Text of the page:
The Republicans' push to reduce government's role in healthcare by repealing and replacing Obamacare has emboldened progressive politicians and activists to promote the exact opposite, a single-payer system in which the government would completely run a health system which would automatically be available to every American, USA Today reports.
Although Democrats have no hope of getting such legislation passed on the national level, they have been seeking success in states where they hold power.
In Democrat-dominated California, a single-payer program passed the state Senate on June 1.
However, last week state Assembly Speaker Anthony Rendon said he was holding the bill in committee, because it was "woefully incomplete..., including the fact it does not address many serious issues, such as financing, delivery of care, or cost controls, " USA Today reported.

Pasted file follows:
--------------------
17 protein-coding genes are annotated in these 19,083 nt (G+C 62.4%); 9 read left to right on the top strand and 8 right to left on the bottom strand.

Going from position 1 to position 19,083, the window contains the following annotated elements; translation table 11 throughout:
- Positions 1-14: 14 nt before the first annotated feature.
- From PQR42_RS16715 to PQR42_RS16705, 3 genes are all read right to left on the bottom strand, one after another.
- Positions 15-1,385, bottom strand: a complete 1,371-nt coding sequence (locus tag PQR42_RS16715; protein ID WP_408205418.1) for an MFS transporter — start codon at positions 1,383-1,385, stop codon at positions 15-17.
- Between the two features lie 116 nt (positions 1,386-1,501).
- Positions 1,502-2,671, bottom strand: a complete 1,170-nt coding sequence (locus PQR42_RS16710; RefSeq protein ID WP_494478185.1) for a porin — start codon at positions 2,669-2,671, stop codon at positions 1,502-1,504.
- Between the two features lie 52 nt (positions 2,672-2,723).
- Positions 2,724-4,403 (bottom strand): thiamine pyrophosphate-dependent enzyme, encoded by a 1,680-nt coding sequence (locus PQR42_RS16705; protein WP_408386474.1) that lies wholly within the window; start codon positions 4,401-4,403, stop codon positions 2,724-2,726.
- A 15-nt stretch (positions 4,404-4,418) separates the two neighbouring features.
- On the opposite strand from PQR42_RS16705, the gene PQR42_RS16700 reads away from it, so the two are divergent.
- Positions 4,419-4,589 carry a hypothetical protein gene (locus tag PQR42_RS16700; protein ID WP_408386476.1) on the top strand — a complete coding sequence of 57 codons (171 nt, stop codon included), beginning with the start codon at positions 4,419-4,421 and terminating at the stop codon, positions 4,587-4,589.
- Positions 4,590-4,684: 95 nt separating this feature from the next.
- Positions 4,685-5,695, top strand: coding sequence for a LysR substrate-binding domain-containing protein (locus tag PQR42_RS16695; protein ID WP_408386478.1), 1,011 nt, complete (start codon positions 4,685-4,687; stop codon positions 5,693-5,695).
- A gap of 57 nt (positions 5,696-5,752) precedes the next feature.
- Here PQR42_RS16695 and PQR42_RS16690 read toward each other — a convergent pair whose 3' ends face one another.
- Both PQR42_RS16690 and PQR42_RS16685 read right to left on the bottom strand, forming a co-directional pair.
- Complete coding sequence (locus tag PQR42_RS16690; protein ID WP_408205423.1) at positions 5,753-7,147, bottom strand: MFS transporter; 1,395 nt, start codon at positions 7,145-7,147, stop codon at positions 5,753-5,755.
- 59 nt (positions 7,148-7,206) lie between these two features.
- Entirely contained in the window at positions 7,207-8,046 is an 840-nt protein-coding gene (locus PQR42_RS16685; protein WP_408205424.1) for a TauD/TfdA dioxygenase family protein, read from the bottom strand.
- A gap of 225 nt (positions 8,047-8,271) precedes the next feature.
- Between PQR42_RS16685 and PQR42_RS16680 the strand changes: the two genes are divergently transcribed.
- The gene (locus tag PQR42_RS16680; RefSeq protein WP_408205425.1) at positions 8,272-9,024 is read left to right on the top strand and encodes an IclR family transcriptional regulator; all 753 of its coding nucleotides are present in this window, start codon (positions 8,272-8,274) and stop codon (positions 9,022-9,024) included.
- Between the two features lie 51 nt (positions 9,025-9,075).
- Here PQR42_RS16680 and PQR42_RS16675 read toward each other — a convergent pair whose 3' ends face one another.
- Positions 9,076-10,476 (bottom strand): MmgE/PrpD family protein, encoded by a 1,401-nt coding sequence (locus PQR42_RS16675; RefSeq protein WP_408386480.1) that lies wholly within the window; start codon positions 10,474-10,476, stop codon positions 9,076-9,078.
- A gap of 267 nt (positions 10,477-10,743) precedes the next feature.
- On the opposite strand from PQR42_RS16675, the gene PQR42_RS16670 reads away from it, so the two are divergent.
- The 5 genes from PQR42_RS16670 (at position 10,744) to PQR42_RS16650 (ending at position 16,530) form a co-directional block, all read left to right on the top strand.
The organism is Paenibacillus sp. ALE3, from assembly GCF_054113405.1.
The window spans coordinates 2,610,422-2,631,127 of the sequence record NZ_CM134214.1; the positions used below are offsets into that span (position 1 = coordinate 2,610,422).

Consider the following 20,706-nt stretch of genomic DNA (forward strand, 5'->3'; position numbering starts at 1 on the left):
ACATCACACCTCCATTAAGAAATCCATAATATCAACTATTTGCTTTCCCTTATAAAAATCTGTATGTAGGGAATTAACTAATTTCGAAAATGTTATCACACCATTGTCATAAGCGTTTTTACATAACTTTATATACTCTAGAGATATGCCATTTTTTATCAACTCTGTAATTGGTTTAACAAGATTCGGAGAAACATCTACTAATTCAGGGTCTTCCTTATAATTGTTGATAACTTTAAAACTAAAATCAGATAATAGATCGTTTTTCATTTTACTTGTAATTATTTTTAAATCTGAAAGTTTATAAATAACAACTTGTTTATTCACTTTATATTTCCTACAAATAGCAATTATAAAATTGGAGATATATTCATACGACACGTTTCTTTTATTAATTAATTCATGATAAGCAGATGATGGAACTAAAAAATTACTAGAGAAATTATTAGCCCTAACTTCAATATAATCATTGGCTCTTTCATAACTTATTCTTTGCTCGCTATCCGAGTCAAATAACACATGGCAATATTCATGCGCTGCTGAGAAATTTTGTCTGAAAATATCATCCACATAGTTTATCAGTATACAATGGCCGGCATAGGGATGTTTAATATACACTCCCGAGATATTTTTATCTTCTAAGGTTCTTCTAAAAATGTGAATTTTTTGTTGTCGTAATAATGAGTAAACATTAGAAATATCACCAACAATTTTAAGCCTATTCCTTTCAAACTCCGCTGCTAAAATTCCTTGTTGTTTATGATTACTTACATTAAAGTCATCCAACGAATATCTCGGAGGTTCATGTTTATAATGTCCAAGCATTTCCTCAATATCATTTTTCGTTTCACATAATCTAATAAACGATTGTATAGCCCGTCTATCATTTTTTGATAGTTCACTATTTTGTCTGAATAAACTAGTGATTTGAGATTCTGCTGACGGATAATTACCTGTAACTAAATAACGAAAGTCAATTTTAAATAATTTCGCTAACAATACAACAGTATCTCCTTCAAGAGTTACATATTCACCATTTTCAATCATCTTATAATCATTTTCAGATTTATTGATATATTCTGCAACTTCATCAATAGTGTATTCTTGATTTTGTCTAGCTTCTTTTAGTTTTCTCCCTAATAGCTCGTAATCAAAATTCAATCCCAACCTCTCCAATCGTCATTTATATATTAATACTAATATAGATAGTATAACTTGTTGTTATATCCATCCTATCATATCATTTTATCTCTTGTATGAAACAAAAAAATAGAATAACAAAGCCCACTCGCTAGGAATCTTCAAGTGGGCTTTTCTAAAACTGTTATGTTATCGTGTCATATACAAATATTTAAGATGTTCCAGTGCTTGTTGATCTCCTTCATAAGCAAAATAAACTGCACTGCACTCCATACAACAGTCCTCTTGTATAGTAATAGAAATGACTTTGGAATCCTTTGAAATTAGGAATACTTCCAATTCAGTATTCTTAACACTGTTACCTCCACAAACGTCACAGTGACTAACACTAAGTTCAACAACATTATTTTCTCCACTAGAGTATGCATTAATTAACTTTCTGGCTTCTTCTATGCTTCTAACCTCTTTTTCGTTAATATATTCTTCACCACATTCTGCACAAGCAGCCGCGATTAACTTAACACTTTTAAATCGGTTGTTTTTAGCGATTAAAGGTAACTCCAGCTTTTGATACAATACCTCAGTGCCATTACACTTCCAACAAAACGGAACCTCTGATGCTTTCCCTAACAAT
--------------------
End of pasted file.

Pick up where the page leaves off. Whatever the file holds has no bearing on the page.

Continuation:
California's plan would cost an estimated $400 billion annually, with half of that needing to come from new revenue.
In New York, another state working on a single-payer plan, Assemblyman Richard Gottfried pointed to mounting opposition to the GOP's Senate plan in Washington as potentially being the catalyst needed to ignite single-payer schemes.
On the national level, Sen. Elizabeth Warren told The Wall Street Journal this week that "President [Barack] Obama tried to move us forward with healthcare coverage by using a conservative model that came from one of the conservative think tanks that had been advanced by a Republican governor in Massachusetts. Now it's time for the next step. And the next step is single-payer."
USA Today reported that more than 100 Democrats in the House have signed on to a single-payer bill introduced by Michigan Rep. John Conyers, which is called Medicare for All because it would eliminate the current 65-and-older requirement for Medicare.
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